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Bike Shop to Get Permanent Home

October 16, 2008 12:15 PM
Alicia Duplessis aduples@tulane.edu

For more than a year, pedal pushers at Tulane have been learning how to fix their own bicycles on the uptown campus.

bike shop

Training cyclists on how to repair their bikes is part of the mission of the Bike Help Desk, says Phil Schapker, a junior who doubles as a student bike mechanic and president of the student Juggling Club. (Photo by Nick Marinello)

The Bike Help Desk, a joint effort of several student groups — the Green Club, Bicycle Club and the Juggling Club — offers cyclists the expertise of student mechanics, free-of-charge.

With the help desk now in its third semester, Phil Schapker, president of the student Juggling Club, says he and co-mechanic Patrick Townsend see between 15 and 20 bikes each Sunday.

According to Schapker, the idea for the bike shop came out of a campus sustainability think tank last year. “And then a group of students approached me and asked if I'd like to take on this project,” he says.

The Juggling Club eventually “annexed” the bike shop by writing its operation into the club's constitution, says Schapker.

By the start of the spring semester, the shop will be operating out of its own facility, thanks to recently approved funding that the Juggling Club received from the Undergraduate Student Government.

The bike shed, which will be located in the 6300 block of Willow Street, will be constructed by group members following a plan designed by an architecture student. According to Schapker, the shed will give the shop a permanent location and allow for storage of repair tools and materials.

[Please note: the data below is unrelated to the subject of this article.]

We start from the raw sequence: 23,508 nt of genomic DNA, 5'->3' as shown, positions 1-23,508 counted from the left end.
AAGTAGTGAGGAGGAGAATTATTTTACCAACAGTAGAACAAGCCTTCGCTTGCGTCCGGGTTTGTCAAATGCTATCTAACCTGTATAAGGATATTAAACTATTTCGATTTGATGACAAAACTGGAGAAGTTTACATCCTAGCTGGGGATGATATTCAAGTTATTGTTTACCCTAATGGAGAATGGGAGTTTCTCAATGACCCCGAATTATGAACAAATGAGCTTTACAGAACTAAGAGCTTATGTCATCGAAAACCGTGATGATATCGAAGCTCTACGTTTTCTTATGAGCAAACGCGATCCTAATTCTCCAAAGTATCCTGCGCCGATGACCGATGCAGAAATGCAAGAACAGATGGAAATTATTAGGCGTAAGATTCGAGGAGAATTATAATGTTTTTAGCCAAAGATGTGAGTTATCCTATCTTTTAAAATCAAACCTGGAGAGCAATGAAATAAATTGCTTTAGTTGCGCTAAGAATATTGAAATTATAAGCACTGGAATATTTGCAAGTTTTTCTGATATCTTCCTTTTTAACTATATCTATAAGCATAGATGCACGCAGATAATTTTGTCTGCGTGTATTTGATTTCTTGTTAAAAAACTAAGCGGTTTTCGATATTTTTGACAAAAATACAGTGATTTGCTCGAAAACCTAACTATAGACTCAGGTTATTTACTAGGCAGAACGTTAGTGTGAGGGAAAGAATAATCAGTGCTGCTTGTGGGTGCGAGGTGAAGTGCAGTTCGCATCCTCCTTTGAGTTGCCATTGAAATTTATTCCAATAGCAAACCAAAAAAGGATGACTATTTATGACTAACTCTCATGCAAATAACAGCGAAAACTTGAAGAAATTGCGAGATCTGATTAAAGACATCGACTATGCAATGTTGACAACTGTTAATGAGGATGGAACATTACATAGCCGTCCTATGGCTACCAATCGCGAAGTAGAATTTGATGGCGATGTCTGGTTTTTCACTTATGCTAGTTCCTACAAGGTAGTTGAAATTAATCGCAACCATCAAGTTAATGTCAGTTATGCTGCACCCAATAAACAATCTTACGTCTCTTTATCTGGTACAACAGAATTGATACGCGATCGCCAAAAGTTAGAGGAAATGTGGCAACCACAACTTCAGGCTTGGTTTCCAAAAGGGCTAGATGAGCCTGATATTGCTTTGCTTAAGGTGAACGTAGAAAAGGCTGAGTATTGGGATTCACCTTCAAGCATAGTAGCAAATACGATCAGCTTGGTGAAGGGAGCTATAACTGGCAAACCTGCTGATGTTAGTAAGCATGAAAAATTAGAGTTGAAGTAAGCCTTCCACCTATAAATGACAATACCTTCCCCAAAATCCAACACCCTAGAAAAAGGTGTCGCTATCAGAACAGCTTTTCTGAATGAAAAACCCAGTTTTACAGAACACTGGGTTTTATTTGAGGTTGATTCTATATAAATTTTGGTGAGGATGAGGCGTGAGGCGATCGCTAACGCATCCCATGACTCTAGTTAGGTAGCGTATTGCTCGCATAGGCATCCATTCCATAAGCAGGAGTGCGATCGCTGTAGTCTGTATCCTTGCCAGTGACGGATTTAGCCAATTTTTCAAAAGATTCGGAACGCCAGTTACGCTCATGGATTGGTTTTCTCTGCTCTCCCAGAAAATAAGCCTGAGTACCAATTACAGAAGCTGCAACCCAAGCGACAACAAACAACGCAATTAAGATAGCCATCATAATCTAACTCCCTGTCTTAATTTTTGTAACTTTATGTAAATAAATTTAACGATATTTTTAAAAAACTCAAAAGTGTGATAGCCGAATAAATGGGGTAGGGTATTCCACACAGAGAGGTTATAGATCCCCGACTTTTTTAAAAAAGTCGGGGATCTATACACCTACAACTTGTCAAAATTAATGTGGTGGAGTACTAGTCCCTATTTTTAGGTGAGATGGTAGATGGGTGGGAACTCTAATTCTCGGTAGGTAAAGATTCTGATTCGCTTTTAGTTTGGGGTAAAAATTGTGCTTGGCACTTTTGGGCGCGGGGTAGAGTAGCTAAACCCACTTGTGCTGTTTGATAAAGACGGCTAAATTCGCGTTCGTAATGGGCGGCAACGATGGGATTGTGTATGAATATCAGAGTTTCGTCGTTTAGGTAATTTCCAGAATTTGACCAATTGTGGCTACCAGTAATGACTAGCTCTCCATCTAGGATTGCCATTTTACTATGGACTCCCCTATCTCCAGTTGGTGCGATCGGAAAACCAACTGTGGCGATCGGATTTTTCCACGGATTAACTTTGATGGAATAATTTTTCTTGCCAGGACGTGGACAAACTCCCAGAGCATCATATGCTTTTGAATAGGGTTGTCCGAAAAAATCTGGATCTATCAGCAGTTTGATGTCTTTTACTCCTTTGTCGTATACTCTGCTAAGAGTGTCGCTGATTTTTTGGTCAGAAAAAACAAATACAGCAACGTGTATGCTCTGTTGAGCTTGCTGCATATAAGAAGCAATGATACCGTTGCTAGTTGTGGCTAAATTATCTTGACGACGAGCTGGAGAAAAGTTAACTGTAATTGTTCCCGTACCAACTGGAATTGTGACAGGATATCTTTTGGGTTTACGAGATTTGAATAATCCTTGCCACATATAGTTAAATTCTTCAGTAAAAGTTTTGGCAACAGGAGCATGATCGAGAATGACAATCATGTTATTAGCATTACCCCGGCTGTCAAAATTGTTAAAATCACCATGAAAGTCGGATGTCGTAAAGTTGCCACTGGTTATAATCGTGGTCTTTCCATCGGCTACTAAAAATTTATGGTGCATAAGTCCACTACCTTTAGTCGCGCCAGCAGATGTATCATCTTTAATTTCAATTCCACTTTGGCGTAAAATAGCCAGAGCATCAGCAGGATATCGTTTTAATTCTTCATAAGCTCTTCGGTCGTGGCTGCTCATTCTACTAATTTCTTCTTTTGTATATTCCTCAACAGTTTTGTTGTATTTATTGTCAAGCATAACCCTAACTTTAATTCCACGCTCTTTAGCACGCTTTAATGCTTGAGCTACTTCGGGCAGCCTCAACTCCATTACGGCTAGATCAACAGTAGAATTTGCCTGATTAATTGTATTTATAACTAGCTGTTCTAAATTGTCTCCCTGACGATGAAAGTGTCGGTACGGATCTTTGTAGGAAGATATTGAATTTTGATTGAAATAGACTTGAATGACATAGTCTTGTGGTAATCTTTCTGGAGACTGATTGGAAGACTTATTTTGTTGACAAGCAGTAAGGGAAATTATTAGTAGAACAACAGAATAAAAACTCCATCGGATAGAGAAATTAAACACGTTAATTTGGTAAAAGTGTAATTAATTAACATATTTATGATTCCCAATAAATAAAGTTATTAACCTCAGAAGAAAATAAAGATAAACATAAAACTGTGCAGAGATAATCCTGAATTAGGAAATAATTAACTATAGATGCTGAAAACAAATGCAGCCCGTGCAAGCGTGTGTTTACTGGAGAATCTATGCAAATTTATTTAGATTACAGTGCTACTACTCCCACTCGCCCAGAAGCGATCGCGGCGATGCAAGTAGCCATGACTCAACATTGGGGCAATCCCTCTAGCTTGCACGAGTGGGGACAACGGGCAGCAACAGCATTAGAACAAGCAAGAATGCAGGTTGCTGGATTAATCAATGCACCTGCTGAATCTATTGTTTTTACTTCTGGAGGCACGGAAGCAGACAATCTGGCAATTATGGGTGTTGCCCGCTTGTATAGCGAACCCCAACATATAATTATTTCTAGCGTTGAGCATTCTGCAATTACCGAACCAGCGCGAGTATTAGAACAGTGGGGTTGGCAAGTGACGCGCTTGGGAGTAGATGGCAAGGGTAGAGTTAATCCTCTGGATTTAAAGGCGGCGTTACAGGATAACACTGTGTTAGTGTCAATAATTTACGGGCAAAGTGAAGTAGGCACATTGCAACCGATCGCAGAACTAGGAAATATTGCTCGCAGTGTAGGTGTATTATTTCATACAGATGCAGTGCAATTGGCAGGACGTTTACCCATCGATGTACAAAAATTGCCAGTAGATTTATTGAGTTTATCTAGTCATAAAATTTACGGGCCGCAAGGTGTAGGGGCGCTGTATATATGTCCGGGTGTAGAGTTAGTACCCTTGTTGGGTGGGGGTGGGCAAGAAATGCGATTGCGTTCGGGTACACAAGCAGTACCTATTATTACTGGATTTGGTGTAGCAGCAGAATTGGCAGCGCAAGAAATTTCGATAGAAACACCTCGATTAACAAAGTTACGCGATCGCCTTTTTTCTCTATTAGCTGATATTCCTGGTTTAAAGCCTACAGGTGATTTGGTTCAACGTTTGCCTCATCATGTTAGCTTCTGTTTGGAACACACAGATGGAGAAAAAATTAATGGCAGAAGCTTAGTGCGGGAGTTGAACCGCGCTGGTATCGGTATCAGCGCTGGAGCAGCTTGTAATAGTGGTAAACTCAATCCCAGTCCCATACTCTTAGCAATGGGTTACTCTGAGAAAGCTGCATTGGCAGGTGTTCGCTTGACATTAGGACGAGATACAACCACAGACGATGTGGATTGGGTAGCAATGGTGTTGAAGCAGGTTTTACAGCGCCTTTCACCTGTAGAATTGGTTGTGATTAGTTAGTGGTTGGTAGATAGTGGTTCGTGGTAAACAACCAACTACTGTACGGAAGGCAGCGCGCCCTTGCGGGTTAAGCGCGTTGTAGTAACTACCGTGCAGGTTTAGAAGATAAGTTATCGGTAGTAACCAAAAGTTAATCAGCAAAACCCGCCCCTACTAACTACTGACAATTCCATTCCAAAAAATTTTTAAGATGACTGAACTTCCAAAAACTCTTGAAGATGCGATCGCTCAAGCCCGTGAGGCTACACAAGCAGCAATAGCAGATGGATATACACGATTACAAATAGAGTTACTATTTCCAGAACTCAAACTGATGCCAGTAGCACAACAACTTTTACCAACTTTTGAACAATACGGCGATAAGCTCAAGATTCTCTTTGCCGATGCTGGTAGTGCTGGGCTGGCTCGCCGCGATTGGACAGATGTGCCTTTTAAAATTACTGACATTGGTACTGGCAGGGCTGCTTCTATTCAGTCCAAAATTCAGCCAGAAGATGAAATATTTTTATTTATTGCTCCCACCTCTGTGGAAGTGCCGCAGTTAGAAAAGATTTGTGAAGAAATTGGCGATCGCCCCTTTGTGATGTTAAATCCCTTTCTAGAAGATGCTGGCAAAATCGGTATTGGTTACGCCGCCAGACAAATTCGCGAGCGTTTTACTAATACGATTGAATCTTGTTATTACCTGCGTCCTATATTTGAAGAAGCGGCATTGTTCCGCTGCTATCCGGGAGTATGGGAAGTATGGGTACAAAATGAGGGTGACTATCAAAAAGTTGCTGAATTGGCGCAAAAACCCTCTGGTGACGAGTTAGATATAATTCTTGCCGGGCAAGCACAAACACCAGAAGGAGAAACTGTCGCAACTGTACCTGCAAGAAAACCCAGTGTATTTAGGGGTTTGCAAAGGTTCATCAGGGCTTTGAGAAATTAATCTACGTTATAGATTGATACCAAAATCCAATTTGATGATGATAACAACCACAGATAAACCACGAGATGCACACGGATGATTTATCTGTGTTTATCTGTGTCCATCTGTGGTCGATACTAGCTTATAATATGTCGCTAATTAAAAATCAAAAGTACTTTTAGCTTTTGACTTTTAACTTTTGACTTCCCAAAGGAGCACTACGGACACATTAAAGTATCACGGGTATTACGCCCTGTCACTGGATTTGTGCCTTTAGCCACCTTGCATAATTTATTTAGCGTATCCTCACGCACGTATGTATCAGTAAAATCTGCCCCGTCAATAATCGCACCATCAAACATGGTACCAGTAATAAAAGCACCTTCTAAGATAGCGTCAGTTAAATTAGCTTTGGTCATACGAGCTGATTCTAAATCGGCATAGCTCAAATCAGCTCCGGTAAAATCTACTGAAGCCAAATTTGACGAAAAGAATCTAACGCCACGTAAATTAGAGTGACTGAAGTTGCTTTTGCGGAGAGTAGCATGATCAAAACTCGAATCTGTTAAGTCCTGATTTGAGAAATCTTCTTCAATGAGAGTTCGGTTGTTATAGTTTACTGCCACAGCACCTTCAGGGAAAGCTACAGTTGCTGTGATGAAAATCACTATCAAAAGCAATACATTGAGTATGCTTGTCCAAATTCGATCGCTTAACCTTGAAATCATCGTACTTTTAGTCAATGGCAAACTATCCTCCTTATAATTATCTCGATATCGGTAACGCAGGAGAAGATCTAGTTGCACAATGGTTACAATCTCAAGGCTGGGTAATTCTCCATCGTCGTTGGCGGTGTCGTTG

Unlike a commercial repair shop where customers drop off their bikes and return later for pick-up, the campus bike shop exists to train cyclists how to maintain their own bikes.

“There are way too many people who own bicycles and who could ride bicycles, but don't because of minor repair issues like the brakes not working and flat tires,” says Schapker. “The more people we get to understand the basic brake adjustments, they can help their friends who will help their friends.”

While most first-time visitors expect to simply watch their bikes being repaired, customers are encouraged to get involved so that in the future they can tackle the repair by themselves or with little assistance.

“While we normally don't charge a fee, if you drop off your bike and then say, 'I'm going for a bagel,' and return once we've completed the repair, you may be charged a ridiculously unfair and unreasonable price,” Schapker jokes.

Plans are for the bike shop to be in its new home starting next semester. Until then, the shop will operate at its new temporary location and with expanded hours — outside of Le Gourmet on McAlister Drive on Sundays, 1–4 p.m., and Thursdays, 2–5:30 p.m. — through the end of this semester.